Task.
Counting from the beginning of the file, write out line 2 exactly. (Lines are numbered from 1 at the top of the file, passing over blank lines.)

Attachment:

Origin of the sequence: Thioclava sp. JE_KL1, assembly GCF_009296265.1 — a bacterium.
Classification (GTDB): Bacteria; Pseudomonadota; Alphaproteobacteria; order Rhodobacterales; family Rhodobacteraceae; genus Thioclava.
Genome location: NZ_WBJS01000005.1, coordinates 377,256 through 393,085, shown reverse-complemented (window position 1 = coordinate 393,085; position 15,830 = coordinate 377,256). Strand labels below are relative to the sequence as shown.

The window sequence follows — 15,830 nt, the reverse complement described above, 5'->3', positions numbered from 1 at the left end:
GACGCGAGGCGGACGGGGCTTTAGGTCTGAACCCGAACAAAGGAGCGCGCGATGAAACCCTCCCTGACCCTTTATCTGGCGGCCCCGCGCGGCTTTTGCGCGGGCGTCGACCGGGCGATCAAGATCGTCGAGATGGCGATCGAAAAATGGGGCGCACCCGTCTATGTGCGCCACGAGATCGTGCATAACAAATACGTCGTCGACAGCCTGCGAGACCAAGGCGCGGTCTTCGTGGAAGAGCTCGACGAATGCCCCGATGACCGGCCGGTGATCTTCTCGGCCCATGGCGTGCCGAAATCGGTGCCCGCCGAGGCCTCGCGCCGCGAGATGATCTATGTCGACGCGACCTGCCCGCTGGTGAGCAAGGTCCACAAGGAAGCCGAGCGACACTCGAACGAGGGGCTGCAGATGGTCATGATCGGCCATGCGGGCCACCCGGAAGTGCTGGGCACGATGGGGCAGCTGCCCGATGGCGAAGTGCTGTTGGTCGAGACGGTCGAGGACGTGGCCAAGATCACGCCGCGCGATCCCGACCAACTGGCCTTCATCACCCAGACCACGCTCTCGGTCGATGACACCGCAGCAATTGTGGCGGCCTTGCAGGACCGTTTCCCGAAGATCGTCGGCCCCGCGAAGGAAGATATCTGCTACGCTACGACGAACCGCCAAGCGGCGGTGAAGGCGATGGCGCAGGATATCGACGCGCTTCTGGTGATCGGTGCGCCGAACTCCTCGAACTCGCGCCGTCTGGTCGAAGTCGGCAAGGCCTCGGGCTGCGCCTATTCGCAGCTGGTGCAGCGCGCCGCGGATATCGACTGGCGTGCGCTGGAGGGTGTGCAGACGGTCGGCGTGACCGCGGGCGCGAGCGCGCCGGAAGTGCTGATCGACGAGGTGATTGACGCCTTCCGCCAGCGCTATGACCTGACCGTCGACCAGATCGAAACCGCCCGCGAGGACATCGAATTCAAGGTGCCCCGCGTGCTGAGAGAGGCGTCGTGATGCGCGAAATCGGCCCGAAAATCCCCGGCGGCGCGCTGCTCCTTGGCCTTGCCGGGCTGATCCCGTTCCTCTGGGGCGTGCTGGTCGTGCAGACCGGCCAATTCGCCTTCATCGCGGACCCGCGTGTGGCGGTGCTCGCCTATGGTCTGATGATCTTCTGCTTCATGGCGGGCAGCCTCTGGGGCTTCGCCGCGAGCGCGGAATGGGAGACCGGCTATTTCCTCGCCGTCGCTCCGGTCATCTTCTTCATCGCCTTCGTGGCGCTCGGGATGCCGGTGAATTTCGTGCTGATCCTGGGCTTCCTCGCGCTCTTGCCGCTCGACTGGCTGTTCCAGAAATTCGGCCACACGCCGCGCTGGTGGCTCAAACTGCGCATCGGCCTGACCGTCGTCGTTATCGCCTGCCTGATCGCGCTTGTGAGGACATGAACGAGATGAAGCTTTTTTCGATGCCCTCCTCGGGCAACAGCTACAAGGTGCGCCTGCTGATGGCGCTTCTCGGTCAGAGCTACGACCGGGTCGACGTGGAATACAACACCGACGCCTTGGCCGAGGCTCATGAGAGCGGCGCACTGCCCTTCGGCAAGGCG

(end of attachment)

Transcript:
Classification (GTDB): Bacteria; Pseudomonadota; Alphaproteobacteria; order Rhodobacterales; family Rhodobacteraceae; genus Thioclava.